Smooth Home Buying Process in 8 Steps

When buying a home there is a process, each process is different, but these are some of the basic steps to help keep you on the right track. These steps are just a broad outline on some of the most common steps I tell my buyers to go through when purchasing their new homes. Don't take these as the "routine" in the real estate buying process. Buying a home is never a routine process, and each transaction is different.

Step 1. Find A Real Estate Agent 
When buying a home, it's best to use an experienced real estate agent. Real estate agents will aid you in the process, help you fill out contracts, negotiate pricing on your behalf, and you don't have to pay them. The real estate agents are paid by the sellers of the home you buy. Finding a good agent is key to having a smooth transaction. Talk to friends, talk to family, and ask them if they have any suggestions for a good agent. If you don't know anyone that knows an agent, go online and interview multiple agents until you feel comfortable with one.

Step 2. Shop For A Mortgage 
Once you have an agent, ask them for some names of reputable lenders in your area. Real estate agents usually have a pretty good beat on good lenders. They deal with them on a daily basis, and can tell you which lenders are easy to work with. Just like any business, there are bad apples, don't just go on the internet and get the cheapest lender you can. That may seem like a smart idea, but in the lending industry, cheap isn't a good thing. A bad lender can hold up your buying process, which could cost you more money, and can ultimately lead to you losing the home of your dreams.

Step 3. Determine Your Budget 
After you have found a good lender, you need to sit down with them and discuss finances. This is one of the most important parts when buying a home, or any home for that matter. Your lender should be able to give you an estimate on your interest payments, the amount your insurance policies are going to cost, and nail your payment down on the price range your comfortable with. You will also need to determine your down payment, and found out what loans you qualify for. Once you have your finances in order and a pre-approval letter, you're ready for the next step.

Step 4. Go Shopping!
Most people think they should find a home they want first, then go through the previous steps. However, this can be very dangerous for a couple reasons. First, you might find the perfect home, but you can't move forward in the home buying process without a pre-approval letter. No one is going to accept an offer on a home without some sort of assurance that you can afford the home. Second, you need to know if the home is priced correctly. By hiring a real estate agent, you are gaining expert knowledge to help you determine the value of homes currently on the market, and your agent will help you determine a good value for the home you're interested in.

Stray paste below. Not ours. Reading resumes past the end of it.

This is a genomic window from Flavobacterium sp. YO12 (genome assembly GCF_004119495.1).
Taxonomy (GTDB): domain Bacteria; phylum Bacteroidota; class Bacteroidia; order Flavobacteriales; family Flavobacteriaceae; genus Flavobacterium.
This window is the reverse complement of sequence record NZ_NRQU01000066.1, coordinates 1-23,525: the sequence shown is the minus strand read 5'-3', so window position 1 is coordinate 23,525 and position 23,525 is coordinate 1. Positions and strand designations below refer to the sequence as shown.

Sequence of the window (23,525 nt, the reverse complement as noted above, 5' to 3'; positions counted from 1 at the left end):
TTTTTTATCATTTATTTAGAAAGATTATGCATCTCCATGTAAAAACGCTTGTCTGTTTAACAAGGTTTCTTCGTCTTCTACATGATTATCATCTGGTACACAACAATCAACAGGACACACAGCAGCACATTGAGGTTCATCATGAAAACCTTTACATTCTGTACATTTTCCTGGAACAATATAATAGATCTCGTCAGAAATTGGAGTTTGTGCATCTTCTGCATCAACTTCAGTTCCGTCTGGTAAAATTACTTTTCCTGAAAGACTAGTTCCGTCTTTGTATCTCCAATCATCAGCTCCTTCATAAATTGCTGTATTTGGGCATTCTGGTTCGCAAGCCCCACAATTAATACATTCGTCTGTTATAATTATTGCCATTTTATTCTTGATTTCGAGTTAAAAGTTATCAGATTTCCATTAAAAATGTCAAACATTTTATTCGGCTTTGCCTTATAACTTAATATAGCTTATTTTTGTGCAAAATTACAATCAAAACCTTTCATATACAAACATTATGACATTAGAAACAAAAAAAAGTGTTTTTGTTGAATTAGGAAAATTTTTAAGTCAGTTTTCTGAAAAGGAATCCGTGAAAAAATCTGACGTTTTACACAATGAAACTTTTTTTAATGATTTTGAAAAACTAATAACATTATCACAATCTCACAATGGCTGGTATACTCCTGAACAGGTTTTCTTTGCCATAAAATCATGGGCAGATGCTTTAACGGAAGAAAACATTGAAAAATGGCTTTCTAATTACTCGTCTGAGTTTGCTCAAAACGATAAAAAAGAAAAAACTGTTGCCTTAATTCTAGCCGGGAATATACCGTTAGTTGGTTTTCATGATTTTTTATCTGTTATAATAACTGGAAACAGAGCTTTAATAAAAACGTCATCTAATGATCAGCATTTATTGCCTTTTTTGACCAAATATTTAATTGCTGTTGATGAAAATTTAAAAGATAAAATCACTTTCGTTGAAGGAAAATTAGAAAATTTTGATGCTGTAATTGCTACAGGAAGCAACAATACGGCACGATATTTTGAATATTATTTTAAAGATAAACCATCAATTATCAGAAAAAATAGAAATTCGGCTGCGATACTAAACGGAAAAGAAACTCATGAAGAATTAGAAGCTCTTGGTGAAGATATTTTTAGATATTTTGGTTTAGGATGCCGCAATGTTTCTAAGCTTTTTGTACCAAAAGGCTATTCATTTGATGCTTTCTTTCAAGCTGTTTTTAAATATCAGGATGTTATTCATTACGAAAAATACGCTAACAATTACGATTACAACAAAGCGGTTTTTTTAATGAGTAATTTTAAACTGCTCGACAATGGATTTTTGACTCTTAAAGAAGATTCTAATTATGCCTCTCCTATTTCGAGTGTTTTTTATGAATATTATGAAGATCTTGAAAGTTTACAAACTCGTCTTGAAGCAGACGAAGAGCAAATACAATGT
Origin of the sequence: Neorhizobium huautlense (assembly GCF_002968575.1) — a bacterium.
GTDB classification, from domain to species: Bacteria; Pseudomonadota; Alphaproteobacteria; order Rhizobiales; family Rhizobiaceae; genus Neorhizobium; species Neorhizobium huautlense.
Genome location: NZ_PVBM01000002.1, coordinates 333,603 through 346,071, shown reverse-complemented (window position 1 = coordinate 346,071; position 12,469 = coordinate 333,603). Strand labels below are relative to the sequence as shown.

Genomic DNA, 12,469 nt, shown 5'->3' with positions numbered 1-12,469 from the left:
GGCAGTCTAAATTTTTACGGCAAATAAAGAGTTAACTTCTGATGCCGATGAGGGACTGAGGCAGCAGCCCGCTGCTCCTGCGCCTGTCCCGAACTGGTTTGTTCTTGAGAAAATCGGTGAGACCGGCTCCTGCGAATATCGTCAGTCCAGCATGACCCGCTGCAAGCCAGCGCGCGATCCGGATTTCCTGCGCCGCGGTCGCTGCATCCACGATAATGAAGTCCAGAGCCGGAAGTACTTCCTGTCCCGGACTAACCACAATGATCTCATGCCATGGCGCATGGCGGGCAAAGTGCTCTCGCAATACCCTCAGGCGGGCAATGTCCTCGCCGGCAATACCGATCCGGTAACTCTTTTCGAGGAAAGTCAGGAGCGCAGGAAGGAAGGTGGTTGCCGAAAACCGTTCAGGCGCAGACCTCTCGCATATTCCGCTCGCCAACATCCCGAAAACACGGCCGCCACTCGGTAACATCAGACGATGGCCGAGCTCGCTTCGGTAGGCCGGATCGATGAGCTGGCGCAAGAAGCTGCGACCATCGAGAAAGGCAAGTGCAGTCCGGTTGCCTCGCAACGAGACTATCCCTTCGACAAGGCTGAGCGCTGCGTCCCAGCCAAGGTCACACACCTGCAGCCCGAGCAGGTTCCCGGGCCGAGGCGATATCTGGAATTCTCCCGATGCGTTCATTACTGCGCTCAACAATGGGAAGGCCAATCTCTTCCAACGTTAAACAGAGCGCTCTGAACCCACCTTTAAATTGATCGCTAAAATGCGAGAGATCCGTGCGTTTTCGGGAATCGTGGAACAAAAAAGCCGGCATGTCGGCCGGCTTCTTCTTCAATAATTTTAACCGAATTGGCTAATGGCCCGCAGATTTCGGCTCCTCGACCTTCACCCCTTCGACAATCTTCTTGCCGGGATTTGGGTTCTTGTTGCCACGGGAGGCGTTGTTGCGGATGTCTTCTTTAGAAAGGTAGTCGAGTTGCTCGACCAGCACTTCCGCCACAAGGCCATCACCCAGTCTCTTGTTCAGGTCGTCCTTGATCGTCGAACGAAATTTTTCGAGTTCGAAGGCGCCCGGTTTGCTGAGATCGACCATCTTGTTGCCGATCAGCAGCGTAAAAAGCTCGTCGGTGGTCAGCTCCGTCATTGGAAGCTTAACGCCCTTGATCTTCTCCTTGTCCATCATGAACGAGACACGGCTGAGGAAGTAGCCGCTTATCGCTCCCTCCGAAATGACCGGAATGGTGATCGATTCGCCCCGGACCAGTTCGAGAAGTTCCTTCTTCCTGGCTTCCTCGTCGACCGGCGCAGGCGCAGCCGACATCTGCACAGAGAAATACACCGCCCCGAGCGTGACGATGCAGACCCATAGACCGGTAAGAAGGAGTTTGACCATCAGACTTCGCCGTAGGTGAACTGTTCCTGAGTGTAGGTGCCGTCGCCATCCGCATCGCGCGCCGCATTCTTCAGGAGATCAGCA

Step 5. Write An Offer
Once you find a home you like, it's time to write an offer. When writing an offer, stay true to your finances you came up with when you talked to your lender. Writing an offer doesn't guarantee you will get the home, so be sure that the offer you submit is something you can live with if you don't get the home. I like to tell my buyers that their offer should be good enough to give them a fair chance at getting the home. If you come in to low, sometimes you will offend the sellers, they will reject your offer. You may also limit your negotiating possibilities if the sellers feel offended by your initial offer, they may not be willing to work with you. If you low-ball be prepared to lose out on the deal, but if it's a risk you are willing to take, then I say go for it.

Step 6. Earnest Money
Once your offer was accepted, you need to provide an earnest money check. Sometimes you can submit your earnest money with the offer, but I like to submit the earnest money once the offer has been accepted. What is earnest money? Earnest money is a good faith deposit that goes with your offer. It's a signal that you are serious about purchasing the home, and it also gives the seller a little leeway in the negotiation time lines. For example: When you write an offer you have a certain amount time to close the deal, if you can't close on time, or you are unable to get funds from your lender, you will forfeit the earnest money to the seller.

Step 7. Constant Contact
Now that you have an accepted contract on your new home, you need to stay in constant contact with every party involved. Talk to your agent throughout the process, they should be calling you at least 2 times a week to keep you updated on your deadlines. Keep in contact with your lender and make sure that any paperwork they need is gathered and submitted in a timely manner. Keep in contact with your inspectors, and make sure that any repairs that are needed are taken care of. Buying real estate is a time sensitive process with penalties attached. If you miss your deadlines it's going to hurt your pocket book. Stay on top of your deadlines, your agent, and your lender to be sure they are getting things done on time.

Step 8. Closing The Deal
You made it, your finally ready to sign the papers and move into your new home. If all goes well, signing papers is going to be the easiest parts of the transaction, but it can also be the most frightening. A lot of buyers are extremely excited when they sign papers, but soon after they feel overwhelmed. Buying a home is probably going to be the most money you will ever spend, and at some point you are going to feel overwhelmed. This is called buyers remorse, and you are not alone. Just remember the reason you started looking for a home, you were probably sick of paying rent, needed more room, or you wanted to invest in your future. If you focus on these positives, you will soon feel the comfort of owning your own home. Congratulations!

Article Source:
Tina Hare
Tina Hare